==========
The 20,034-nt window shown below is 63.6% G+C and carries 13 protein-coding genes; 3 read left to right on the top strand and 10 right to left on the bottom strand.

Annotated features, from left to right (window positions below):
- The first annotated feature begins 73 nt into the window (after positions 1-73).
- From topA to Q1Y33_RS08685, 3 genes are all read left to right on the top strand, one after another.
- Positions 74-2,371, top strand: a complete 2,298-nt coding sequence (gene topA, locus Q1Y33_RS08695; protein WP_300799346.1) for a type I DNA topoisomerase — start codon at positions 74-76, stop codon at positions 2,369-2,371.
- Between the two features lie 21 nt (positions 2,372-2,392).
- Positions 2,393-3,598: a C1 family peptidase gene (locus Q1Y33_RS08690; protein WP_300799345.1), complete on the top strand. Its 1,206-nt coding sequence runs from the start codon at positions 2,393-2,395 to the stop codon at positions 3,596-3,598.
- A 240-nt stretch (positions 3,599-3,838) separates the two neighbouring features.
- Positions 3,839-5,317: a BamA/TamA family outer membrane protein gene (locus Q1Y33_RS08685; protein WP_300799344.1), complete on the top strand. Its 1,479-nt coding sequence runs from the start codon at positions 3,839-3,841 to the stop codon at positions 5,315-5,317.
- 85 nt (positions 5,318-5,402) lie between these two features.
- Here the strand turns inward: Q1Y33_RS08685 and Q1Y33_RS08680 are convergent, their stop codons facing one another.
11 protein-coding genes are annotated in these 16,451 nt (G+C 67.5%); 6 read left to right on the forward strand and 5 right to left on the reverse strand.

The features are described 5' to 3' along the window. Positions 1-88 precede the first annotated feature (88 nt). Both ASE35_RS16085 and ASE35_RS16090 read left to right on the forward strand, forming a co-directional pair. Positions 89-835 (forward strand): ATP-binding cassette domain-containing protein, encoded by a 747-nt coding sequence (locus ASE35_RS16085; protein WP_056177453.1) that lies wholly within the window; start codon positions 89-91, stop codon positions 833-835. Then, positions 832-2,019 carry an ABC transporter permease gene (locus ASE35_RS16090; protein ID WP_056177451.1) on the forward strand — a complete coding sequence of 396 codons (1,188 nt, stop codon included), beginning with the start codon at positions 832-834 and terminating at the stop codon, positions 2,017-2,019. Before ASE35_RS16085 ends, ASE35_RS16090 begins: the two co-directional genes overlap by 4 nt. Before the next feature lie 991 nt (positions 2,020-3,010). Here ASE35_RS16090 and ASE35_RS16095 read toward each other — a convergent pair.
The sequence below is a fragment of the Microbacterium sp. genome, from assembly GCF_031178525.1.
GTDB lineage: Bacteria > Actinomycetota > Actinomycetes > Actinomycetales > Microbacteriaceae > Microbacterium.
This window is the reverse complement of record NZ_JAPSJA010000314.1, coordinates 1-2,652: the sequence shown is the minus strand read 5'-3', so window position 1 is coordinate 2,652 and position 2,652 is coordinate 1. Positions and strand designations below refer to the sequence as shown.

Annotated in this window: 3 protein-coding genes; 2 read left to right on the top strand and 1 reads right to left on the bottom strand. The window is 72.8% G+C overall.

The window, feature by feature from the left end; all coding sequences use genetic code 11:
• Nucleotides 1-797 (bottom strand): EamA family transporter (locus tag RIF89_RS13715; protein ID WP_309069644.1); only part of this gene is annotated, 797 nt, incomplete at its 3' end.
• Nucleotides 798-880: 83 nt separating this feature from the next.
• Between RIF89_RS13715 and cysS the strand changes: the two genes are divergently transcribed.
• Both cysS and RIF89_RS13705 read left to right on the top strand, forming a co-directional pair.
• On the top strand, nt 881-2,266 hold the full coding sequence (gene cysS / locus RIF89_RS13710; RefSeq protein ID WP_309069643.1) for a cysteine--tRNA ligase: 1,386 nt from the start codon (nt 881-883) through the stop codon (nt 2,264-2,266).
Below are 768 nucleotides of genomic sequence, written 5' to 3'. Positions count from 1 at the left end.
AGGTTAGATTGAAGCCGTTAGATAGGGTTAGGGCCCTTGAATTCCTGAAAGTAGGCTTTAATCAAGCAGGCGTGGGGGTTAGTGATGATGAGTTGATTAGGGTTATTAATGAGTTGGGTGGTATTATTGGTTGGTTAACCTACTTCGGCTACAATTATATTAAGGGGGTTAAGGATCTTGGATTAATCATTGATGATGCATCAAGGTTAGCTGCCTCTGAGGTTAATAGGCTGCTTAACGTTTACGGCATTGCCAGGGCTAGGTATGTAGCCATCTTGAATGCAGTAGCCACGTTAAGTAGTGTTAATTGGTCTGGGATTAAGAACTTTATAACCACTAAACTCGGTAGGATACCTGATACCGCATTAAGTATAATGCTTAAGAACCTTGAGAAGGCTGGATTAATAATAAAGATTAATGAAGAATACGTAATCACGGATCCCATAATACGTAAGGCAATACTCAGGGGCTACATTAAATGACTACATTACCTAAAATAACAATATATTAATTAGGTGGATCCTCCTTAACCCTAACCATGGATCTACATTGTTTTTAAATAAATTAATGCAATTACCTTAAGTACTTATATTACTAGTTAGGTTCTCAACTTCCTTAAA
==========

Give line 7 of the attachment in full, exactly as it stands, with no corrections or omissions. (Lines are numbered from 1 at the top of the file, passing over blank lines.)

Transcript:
- Positions 2,393-3,598: a C1 family peptidase gene (locus Q1Y33_RS08690; protein WP_300799345.1), complete on the top strand. Its 1,206-nt coding sequence runs from the start codon at positions 2,393-2,395 to the stop codon at positions 3,596-3,598.